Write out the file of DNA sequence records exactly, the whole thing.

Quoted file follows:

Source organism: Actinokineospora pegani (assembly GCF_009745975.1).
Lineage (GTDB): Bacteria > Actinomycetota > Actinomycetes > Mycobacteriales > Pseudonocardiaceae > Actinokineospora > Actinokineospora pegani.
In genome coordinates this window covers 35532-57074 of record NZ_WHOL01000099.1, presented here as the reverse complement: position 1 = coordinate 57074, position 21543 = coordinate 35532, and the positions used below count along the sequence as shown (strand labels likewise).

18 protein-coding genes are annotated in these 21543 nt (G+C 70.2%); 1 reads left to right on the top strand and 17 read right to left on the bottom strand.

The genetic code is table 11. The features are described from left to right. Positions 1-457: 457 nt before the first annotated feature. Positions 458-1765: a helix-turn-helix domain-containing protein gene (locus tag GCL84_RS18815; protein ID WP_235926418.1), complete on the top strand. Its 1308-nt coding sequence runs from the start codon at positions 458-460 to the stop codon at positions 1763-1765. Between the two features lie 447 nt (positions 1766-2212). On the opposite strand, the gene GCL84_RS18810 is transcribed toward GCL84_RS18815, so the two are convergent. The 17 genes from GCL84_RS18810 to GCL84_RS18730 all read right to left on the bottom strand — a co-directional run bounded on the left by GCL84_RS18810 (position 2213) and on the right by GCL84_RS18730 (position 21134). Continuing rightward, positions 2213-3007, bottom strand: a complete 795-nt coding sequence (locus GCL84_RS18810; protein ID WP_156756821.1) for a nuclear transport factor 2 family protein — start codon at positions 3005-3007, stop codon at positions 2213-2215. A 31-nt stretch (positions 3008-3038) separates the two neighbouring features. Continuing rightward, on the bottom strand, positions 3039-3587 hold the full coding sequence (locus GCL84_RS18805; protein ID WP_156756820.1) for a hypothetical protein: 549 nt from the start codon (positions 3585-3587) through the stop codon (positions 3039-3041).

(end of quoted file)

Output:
Source organism: Actinokineospora pegani (assembly GCF_009745975.1).
Lineage (GTDB): Bacteria > Actinomycetota > Actinomycetes > Mycobacteriales > Pseudonocardiaceae > Actinokineospora > Actinokineospora pegani.
In genome coordinates this window covers 35532-57074 of record NZ_WHOL01000099.1, presented here as the reverse complement: position 1 = coordinate 57074, position 21543 = coordinate 35532, and the positions used below count along the sequence as shown (strand labels likewise).

18 protein-coding genes are annotated in these 21543 nt (G+C 70.2%); 1 reads left to right on the top strand and 17 read right to left on the bottom strand.

The genetic code is table 11. The features are described from left to right. Positions 1-457: 457 nt before the first annotated feature. Positions 458-1765: a helix-turn-helix domain-containing protein gene (locus tag GCL84_RS18815; protein ID WP_235926418.1), complete on the top strand. Its 1308-nt coding sequence runs from the start codon at positions 458-460 to the stop codon at positions 1763-1765. Between the two features lie 447 nt (positions 1766-2212). On the opposite strand, the gene GCL84_RS18810 is transcribed toward GCL84_RS18815, so the two are convergent. The 17 genes from GCL84_RS18810 to GCL84_RS18730 all read right to left on the bottom strand — a co-directional run bounded on the left by GCL84_RS18810 (position 2213) and on the right by GCL84_RS18730 (position 21134). Continuing rightward, positions 2213-3007, bottom strand: a complete 795-nt coding sequence (locus GCL84_RS18810; protein ID WP_156756821.1) for a nuclear transport factor 2 family protein — start codon at positions 3005-3007, stop codon at positions 2213-2215. A 31-nt stretch (positions 3008-3038) separates the two neighbouring features. Continuing rightward, on the bottom strand, positions 3039-3587 hold the full coding sequence (locus GCL84_RS18805; protein ID WP_156756820.1) for a hypothetical protein: 549 nt from the start codon (positions 3585-3587) through the stop codon (positions 3039-3041).